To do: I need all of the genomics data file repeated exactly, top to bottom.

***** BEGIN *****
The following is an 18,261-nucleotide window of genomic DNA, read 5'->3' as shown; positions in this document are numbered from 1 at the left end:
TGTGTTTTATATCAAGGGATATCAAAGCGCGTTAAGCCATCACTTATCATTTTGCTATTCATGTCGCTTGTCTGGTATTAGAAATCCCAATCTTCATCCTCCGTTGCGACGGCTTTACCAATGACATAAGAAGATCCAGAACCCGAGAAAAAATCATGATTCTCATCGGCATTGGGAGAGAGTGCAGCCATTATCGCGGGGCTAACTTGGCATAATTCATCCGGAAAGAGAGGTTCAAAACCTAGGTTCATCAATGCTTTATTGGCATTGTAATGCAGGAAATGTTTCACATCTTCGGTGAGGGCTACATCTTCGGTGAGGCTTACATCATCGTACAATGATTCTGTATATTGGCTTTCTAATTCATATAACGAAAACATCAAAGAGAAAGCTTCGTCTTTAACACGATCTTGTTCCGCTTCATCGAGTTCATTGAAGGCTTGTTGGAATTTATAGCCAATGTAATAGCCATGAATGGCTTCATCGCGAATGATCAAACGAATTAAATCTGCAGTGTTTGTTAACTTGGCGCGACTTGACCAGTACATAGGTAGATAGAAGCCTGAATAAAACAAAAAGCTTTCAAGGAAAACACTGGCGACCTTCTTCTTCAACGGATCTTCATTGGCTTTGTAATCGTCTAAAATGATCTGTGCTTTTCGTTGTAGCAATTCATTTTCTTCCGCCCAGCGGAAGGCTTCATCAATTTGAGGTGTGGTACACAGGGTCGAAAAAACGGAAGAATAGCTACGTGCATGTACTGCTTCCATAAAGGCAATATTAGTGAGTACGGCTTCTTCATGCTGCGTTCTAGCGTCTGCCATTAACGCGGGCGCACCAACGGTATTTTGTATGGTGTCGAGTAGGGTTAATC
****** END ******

The following is an 18,261-nucleotide window of genomic DNA, read 5'->3' as shown; positions in this document are numbered from 1 at the left end:
TGTGTTTTATATCAAGGGATATCAAAGCGCGTTAAGCCATCACTTATCATTTTGCTATTCATGTCGCTTGTCTGGTATTAGAAATCCCAATCTTCATCCTCCGTTGCGACGGCTTTACCAATGACATAAGAAGATCCAGAACCCGAGAAAAAATCATGATTCTCATCGGCATTGGGAGAGAGTGCAGCCATTATCGCGGGGCTAACTTGGCATAATTCATCCGGAAAGAGAGGTTCAAAACCTAGGTTCATCAATGCTTTATTGGCATTGTAATGCAGGAAATGTTTCACATCTTCGGTGAGGGCTACATCTTCGGTGAGGCTTACATCATCGTACAATGATTCTGTATATTGGCTTTCTAATTCATATAACGAAAACATCAAAGAGAAAGCTTCGTCTTTAACACGATCTTGTTCCGCTTCATCGAGTTCATTGAAGGCTTGTTGGAATTTATAGCCAATGTAATAGCCATGAATGGCTTCATCGCGAATGATCAAACGAATTAAATCTGCAGTGTTTGTTAACTTGGCGCGACTTGACCAGTACATAGGTAGATAGAAGCCTGAATAAAACAAAAAGCTTTCAAGGAAAACACTGGCGACCTTCTTCTTCAACGGATCTTCATTGGCTTTGTAATCGTCTAAAATGATCTGTGCTTTTCGTTGTAGCAATTCATTTTCTTCCGCCCAGCGGAAGGCTTCATCAATTTGAGGTGTGGTACACAGGGTCGAAAAAACGGAAGAATAGCTACGTGCATGTACTGCTTCCATAAAGGCAATATTAGTGAGTACGGCTTCTTCATGCTGCGTTCTAGCGTCTGCCATTAACGCGGGCGCACCAACGGTATTTTGTATGGTGTCGAGTAGGGTTAATC